How Much Weight Could – Should – You Lose In A Month?
As the new year approaches people often make health and fitness goals, such as picking up a bike, or to lose weight, or to maintain a healthier lifestyle. If your goal is weight loss, it makes sense to have a timeline and measurable benchmarks. But how much weight can you expect to lose in a month?
Sure, it’s okay to crack open your bullet journal if you’re into tracking that way, but don’t get too hung up on the numbers, says Susan Besser, M.D., family medicine expert with Mercy Personal Physicians at Overlea in Baltimore. “Rather, work on a healthier lifestyle—the weight loss will come,” she says. Exercise regularly, watch your portions, and choose whole foods over processed ones, and you can expect to lose weight at a healthy rate over time.
But if metrics are crucial to your motivation, both Besser and The Centers for Disease Control and Prevention (CDC) agree that the average person should strive to lose no more than a little over a pound a week, which means you can lose about two to three kilos in one month. “The typical calorie deficit for most diets is about 500 calories a day. That translates to about half a kilo a week,” Besser explains. For most people, a 500-calorie shift in intake is manageable and, therefore, sustainable in the long run. Simply skip that afternoon latte, and you’re halfway there.
Lose Weight Sensibly, Sustainably
Tempted to wage a more aggressive plan of attack? Slashing additional calories may help you drop more weight in the same amount of time, but the long-term outcomes could be less than desirable. As anyone who’s ever undergone a food challenge or juice cleanse can attest, drastic diet changes nearly impossible to maintain over time. Plus, Besser says, rapid weight loss can have negative health effects. “Fast weight loss can cause loss of muscle mass rather than fat, and if you are eating unhealthily, you could cause metabolic changes and make yourself ill,” she says.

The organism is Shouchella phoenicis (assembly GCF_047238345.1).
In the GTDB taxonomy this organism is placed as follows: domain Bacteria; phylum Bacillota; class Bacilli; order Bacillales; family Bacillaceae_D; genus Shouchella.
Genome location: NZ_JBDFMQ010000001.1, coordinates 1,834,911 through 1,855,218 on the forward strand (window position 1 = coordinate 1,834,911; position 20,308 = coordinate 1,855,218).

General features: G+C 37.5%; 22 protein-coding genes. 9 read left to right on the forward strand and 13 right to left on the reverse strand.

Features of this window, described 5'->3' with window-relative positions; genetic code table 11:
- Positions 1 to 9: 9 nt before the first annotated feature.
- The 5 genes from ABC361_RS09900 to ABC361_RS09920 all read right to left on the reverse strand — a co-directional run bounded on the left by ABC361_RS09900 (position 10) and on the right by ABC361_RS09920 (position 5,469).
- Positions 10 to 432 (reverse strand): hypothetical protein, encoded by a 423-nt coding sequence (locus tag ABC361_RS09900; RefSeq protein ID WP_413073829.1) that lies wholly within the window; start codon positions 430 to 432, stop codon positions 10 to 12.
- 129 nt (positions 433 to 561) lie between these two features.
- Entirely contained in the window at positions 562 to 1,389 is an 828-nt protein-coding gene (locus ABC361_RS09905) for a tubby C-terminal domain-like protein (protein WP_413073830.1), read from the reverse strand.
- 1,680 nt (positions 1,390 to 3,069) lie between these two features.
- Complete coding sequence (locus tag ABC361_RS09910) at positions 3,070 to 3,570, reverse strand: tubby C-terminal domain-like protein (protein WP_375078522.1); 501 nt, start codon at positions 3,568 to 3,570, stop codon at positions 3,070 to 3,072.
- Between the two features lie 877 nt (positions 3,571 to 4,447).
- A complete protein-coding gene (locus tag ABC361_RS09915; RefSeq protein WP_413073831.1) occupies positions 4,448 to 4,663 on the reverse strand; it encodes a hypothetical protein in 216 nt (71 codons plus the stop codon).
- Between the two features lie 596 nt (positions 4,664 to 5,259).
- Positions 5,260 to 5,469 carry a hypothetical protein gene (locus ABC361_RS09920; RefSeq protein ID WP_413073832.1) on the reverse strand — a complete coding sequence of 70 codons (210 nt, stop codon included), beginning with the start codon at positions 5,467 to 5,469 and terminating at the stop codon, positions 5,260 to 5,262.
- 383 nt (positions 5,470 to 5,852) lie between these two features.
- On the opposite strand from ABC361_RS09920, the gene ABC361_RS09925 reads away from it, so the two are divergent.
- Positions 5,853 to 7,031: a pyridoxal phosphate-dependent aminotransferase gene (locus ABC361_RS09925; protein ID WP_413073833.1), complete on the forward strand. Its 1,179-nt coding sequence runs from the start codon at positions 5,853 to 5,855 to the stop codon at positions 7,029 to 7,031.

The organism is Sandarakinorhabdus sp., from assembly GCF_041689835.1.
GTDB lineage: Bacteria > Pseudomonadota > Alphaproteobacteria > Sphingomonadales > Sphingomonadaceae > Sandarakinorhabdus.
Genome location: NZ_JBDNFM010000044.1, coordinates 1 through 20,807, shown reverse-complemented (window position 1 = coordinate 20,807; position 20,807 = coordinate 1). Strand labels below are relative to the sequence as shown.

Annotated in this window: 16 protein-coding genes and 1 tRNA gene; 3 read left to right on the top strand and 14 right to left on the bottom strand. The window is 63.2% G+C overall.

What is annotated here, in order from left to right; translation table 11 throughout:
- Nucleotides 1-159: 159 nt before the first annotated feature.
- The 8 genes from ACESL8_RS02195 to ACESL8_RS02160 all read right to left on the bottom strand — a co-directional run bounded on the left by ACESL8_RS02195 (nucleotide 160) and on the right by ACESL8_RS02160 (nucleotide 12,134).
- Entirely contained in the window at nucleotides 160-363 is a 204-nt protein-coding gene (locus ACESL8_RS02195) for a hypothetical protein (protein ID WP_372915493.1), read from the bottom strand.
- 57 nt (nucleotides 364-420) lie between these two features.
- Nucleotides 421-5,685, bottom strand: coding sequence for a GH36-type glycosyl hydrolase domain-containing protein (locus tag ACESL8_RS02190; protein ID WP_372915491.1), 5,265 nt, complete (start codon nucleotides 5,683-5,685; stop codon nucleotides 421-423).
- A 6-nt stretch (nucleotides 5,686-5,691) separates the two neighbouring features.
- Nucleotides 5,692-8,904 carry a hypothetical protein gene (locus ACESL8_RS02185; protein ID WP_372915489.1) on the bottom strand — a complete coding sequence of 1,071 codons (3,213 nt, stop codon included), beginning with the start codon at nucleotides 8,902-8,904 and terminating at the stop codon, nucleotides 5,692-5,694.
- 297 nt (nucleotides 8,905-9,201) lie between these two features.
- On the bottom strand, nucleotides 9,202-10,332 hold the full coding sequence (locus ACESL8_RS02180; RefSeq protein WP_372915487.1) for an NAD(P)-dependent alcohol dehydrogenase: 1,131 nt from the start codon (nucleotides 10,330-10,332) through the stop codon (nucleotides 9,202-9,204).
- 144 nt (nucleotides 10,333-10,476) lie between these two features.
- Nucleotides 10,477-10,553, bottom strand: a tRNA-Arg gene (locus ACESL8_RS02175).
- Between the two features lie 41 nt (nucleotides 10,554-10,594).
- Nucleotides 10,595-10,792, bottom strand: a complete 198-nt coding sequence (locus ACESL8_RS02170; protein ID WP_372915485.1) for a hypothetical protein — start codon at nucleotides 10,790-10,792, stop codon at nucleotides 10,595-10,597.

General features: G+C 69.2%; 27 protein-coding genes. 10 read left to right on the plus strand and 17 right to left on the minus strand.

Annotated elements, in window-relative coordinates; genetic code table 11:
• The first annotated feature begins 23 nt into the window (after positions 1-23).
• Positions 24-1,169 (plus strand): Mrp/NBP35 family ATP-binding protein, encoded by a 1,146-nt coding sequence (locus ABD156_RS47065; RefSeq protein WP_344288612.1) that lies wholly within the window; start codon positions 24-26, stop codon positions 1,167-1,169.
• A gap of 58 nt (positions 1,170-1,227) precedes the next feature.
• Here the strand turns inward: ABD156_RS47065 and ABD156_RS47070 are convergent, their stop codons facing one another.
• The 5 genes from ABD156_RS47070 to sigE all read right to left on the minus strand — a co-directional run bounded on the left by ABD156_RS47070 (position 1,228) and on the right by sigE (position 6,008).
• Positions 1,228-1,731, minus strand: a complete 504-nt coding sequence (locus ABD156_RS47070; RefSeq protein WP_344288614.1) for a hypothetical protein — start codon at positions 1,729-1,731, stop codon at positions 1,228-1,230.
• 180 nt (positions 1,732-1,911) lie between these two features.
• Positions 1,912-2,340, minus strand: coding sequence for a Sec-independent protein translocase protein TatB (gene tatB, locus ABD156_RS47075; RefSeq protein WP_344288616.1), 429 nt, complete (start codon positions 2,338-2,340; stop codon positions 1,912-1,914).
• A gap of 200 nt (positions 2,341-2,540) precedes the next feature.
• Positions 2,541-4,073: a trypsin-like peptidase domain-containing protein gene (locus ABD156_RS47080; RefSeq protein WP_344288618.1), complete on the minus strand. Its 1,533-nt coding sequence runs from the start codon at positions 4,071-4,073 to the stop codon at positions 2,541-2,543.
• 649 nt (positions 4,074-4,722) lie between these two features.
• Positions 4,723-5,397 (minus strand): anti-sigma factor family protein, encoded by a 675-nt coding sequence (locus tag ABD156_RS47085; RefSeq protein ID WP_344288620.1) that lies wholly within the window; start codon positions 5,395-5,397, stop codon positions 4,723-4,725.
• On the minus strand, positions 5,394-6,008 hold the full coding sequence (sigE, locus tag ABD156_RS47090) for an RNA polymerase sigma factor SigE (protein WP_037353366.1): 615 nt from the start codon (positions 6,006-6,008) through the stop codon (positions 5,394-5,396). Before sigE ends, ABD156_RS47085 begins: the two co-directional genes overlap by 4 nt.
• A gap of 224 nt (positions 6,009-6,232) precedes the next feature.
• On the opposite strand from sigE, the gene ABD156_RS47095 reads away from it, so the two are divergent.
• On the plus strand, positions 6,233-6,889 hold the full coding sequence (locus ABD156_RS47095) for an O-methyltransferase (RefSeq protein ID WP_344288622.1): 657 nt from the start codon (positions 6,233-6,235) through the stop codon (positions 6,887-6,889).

If you are looking to lose weight, it’s better to stick with a slow and steady approach, keeping in mind that general guidelines offer a baseline for weight loss, but human metabolism is more complex than a simple equation. An individual dieter’s actual results can be affected by a myriad of variables.
First of all, there’s your starting weight. “The heavier you are, the more weight you will lose in one month,” says Besser. Your sex is also a factor, as, thanks to hormonal makeup and body composition, men tend to lose weight faster than women. Additionally, certain medical conditions and medications, including steroids and anti-depressants, may cause weight gain in certain people and, therefore, hinder weight loss.
And even those who have consistently dropped a pound or more a week will most likely stall out or “plateau” before reaching their ultimate goal. “As your body loses weight, your metabolism slows down,” Besser says. “It becomes harder to lose the weight without either more exercise or fewer calories.” In other words, what worked for you six months ago may not continue to work.
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It’s also important to note that the numbers on the scale aren’t always the best indicators of progress, especially if your exercise routine includes resistance training (which it should). “You may be gaining muscle mass from the exercise,” Besser says. “Muscle is [more dense] than fat, so the scale may not reflect the change,” Besser says. In addition to tracking your weight, pay attention to how your clothes fit or snap a pic every couple weeks for easy side-by-side comparisons.
The bottom line: Weight loss goals are fine when approached with healthy habits and a healthy mindset, but avoid blindly chasing an arbitrary number. Focus on forming better health habits that are sustainable long term, and the rest will fall into place.